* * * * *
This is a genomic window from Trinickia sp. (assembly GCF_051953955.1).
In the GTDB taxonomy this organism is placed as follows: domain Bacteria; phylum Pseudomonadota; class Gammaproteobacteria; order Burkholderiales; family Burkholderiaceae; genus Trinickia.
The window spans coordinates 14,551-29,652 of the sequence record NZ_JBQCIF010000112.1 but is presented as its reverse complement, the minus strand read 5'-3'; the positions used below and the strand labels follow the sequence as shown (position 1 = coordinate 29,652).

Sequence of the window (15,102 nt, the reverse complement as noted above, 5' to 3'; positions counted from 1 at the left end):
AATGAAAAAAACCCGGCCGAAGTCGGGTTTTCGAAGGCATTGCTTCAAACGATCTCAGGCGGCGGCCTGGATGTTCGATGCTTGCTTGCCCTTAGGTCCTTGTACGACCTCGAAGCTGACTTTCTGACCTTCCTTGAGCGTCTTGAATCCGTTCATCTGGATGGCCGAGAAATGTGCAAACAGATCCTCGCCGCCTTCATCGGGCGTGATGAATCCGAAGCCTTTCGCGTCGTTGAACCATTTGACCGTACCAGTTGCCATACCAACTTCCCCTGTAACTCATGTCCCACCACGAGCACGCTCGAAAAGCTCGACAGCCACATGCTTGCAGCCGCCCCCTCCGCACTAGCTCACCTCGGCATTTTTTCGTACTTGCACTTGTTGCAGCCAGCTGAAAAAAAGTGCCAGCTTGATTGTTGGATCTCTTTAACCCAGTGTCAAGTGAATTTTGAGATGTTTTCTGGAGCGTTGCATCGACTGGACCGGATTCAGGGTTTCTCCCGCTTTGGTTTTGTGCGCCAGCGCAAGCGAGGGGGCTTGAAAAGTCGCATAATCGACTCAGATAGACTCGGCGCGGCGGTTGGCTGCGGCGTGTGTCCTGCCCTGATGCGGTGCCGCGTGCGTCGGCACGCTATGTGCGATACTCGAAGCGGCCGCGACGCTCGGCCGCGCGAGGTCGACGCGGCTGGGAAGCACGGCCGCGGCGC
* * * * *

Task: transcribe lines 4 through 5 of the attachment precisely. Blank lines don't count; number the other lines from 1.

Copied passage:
Sequence of the window (15,102 nt, the reverse complement as noted above, 5' to 3'; positions counted from 1 at the left end):
AATGAAAAAAACCCGGCCGAAGTCGGGTTTTCGAAGGCATTGCTTCAAACGATCTCAGGCGGCGGCCTGGATGTTCGATGCTTGCTTGCCCTTAGGTCCTTGTACGACCTCGAAGCTGACTTTCTGACCTTCCTTGAGCGTCTTGAATCCGTTCATCTGGATGGCCGAGAAATGTGCAAACAGATCCTCGCCGCCTTCATCGGGCGTGATGAATCCGAAGCCTTTCGCGTCGTTGAACCATTTGACCGTACCAGTTGCCATACCAACTTCCCCTGTAACTCATGTCCCACCACGAGCACGCTCGAAAAGCTCGACAGCCACATGCTTGCAGCCGCCCCCTCCGCACTAGCTCACCTCGGCATTTTTTCGTACTTGCACTTGTTGCAGCCAGCTGAAAAAAAGTGCCAGCTTGATTGTTGGATCTCTTTAACCCAGTGTCAAGTGAATTTTGAGATGTTTTCTGGAGCGTTGCATCGACTGGACCGGATTCAGGGTTTCTCCCGCTTTGGTTTTGTGCGCCAGCGCAAGCGAGGGGGCTTGAAAAGTCGCATAATCGACTCAGATAGACTCGGCGCGGCGGTTGGCTGCGGCGTGTGTCCTGCCCTGATGCGGTGCCGCGTGCGTCGGCACGCTATGTGCGATACTCGAAGCGGCCGCGACGCTCGGCCGCGCGAGGTCGACGCGGCTGGGAAGCACGGCCGCGGCGC